No. 1 Nick Castellanos, Third Baseman/Outfielder
Age: 20 (Turns 21 on March 4)
55 G, .405/.461/.553, 87 H, 17 2B, 3 3B, 3 HR, 32 RBI, 22 BB, 42 K, 3 SB (High-A)
79 G, .264/.296/.382, 85 H, 15 HR, 1 3B, 7 HR, 25 RBI, 14 BB, 76 K, 5 SB (Double-A)
After shredding High-A for two months, Castellanos was moved up to Double-A at the age of 20. His numbers did take a hit and some his of flaws were exposed, but the hit tool is still one of the best in the minors.
Castellanos has an easy, quick swing and gets the bat through the zone quickly. He is a smart hitter, capable of making adjustments in at-bats. He does need to work the opposite field a bit more against advanced pitching, though that will come in time.
He doesn't have elite power potential but should be good for 15-20 home runs and a lot of doubles. His position is up in the air, as the Tigers moved him to the outfield late in the season and during Arizona Fall League since they have a pretty good third baseman in the big leagues and could use Castellanos' bat sooner rather than later.
However, Castellanos' offensive profile fits better at third base than it does in the outfield. He is not great at third base, unsure of what he wants to do at times. But he does react quickly and has an above-average arm.
No. 2 Avisail Garcia, Outfielder
67 G, .289/.324/.447, 77 H, 8 2B, 5 3B, 8 HR, 36 RBI, 11 BB, 57 K, 14 SB (High-A)
55 G, .312/.345/.465, 67 H, 9 2B, 3 3B, 6 HR, 22 RBI, 7 BB, 38 K , 9 SB (Double-A)
23 G, .319/.373/.319, 15 H, 3 RBI, 3 BB, 10 K (Majors)
A hole in right field opened things up for Garcia to make his big league debut last season even though he wasn't ready. He handled himself well in a short sample size and likely has the inside track on the starting job for Opening Day.
Garcia has plenty of raw power in his 240-pound frame, but because he still lacks patience and discipline at the plate, he hasn't hit more than 14 home runs in a season. Despite his size, he steals a fair amount of bases thanks to his instincts on the bases.
His arm and athleticism, not to mention his offensive profile, lead him to project as an above-average right fielder. Despite what some would have you believe, because both have large frames and are from Venezuela, Garcia is not going to be the next Miguel Cabrera.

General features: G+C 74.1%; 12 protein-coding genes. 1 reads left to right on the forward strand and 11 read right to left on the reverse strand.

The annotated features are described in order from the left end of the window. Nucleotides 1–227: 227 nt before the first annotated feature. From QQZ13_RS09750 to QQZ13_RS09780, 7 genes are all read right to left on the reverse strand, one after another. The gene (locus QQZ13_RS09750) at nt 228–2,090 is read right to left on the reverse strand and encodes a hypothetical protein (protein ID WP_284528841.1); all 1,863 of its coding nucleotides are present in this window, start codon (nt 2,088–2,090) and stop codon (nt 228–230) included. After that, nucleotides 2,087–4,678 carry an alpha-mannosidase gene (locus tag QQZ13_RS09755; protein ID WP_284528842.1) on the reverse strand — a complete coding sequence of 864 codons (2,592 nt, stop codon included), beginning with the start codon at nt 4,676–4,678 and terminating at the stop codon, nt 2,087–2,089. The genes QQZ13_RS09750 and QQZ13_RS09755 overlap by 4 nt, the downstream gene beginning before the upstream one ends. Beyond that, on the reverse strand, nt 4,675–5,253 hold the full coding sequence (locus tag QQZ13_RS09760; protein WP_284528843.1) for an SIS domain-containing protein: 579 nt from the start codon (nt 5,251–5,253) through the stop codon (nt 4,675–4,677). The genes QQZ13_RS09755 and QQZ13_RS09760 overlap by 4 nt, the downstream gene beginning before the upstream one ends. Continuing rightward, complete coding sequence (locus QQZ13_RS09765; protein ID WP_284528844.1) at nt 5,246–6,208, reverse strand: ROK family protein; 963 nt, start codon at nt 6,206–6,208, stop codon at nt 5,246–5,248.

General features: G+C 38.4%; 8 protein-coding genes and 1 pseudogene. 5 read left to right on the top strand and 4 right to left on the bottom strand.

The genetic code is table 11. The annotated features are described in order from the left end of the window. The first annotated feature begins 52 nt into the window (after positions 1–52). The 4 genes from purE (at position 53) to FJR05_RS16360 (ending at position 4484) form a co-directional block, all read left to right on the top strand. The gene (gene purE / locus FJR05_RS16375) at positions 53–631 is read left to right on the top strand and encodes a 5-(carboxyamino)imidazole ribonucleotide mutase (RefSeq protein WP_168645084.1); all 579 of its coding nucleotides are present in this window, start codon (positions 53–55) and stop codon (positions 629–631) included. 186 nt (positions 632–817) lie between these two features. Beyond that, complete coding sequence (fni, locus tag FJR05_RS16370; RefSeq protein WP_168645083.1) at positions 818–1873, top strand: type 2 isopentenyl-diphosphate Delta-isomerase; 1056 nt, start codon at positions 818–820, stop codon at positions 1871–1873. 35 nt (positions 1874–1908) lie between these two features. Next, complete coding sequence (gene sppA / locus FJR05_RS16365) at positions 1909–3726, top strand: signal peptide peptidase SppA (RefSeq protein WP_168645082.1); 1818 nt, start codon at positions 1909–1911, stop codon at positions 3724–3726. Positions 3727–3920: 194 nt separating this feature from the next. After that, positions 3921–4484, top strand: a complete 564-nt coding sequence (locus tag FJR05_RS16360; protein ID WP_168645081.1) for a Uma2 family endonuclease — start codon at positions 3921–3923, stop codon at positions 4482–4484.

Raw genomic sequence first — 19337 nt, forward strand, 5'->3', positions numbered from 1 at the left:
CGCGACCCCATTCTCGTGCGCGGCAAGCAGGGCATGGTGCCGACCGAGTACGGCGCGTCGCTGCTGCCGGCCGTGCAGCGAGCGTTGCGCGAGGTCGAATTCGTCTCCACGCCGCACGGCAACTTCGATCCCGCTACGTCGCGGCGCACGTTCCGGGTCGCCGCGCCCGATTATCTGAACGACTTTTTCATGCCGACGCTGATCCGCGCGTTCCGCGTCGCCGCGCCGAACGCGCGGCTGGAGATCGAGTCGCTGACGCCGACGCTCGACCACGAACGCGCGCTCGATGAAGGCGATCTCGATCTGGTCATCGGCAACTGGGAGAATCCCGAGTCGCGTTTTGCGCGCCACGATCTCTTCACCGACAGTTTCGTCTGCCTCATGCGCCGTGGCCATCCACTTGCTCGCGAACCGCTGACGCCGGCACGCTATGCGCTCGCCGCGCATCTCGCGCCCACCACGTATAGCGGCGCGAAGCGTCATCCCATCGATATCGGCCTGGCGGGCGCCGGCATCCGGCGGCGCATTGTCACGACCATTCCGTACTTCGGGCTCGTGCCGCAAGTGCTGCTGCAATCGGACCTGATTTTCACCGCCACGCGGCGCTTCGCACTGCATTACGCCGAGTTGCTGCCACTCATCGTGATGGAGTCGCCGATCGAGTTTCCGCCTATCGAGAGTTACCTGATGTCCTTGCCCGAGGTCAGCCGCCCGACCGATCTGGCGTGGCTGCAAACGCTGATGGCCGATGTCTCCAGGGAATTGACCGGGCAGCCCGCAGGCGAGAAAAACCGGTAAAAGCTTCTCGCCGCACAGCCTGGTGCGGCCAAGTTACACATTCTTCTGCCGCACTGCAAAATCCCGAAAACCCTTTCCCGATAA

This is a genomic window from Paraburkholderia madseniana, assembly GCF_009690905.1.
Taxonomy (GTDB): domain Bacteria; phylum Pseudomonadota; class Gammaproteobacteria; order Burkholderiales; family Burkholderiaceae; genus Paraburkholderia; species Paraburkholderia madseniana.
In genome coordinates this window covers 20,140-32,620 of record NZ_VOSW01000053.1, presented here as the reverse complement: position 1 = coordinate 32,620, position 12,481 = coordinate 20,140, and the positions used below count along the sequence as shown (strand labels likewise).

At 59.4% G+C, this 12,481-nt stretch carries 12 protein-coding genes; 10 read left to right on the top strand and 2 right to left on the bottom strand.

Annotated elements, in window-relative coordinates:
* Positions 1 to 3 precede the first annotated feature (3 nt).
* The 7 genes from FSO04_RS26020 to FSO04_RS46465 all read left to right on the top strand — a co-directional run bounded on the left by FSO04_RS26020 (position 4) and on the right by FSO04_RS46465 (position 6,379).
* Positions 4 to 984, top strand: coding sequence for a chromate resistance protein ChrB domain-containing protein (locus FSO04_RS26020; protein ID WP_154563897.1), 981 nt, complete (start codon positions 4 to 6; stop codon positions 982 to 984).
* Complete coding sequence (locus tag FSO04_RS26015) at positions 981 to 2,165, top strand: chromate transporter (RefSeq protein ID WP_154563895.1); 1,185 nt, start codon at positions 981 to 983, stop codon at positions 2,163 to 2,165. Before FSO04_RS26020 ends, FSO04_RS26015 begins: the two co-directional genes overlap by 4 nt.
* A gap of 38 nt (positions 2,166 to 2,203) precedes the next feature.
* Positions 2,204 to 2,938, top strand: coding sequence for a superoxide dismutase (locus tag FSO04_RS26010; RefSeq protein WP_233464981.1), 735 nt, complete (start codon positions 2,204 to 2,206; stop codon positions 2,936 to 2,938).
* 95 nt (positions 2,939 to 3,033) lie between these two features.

Garcia should still be pretty good, though he could use more seasoning in the minors before playing every day in Detroit.
No. 3 Bruce Rondon, Relief Pitcher
22 G, 15 saves, 1.93 ERA, 23.1 IP, 12 H, 5 ER, 1 HR, 10 BB, 34 K (High-A)
21 G, 12 saves, 0.83 ERA, 21.2 IP, 15 H, 4 R (2 ER), 1 HR, 9 BB, 23 K (Double-A)
9 G, 2 saves, 2.25 ERA, 8.0 IP, 5 H, 3 R (2 ER), 1 HR, 7 BB, 9 K (Triple-A)
Rondon is one of those must-see attractions that you stop in your tracks whenever he comes to the mound. He can pump a fastball in there as hard as anyone—clocking in at over 100 when I saw him during the Futures Game in July.
However, hitters have to fear for their lives when Rondon takes the mound, because he has no idea where the ball is going. His delivery is very violent and his release point varies from pitch to pitch.
He also needs to develop at least an average second pitch if he hopes to pitch in the back of a bullpen. His slider is his best offspeed pitch, though it is still not consistent enough for hitters to respect it.
Given that the Tigers let Jose Valverde walk and didn't sign any other relief help, Rondon, barring a collapse in spring training, will likely get the closer's job to start the season.
No. 4 Austin Schotts, Outfielder
40 G, .310/.360/.452, 48 H, 11 2B, 1 3B, 3 HR, 21 RBI, 12 BB, 41 K, 15 SB (Rookie)
2 G, .333/.333/.333, 1 H, 1 K, 1 SB (High-A)
One of the best pure athletes in the 2012 draft, Schotts has the tools and makeup to be an above-average center fielder.
Schotts has a vast array of tools that includes terrific bat speed with a line-drive oriented swing, plus speed and range in the outfield to be a plus defender. His throwing arm isn't great but it will play in center.
He has the potential to be a fast mover through the system because he understands the game so well and has already made adjustments in just a half season in rookie ball. He will likely get his first taste of a full-season league in April.
No. 5 Tyler Collins, Outfielder
126 G, .290/.371/.429, 137 H, 35 2B, 5 3B, 7 HR, 66 RBI, 58 BB, 64 K, 20 SB (High-A)
Collins is not a player who has one standout tool. His best asset is his patience and approach at the plate, but he doesn't have much power potential. He isn't the fastest runner on the field and doesn't have enough range to profile as a center fielder or the offensive profile of a corner outfielder.
What Collins does have, aside from his ability to work counts and hit his pitch, is an incredible baseball IQ. He gets the most out of the skills he has and then some, because he understands the game so well.
Even though he will end up as a corner outfielder without much power, Collins should hit for average and draw walks. If he can get to 15 homers and 25-30 doubles, he will be an everyday player.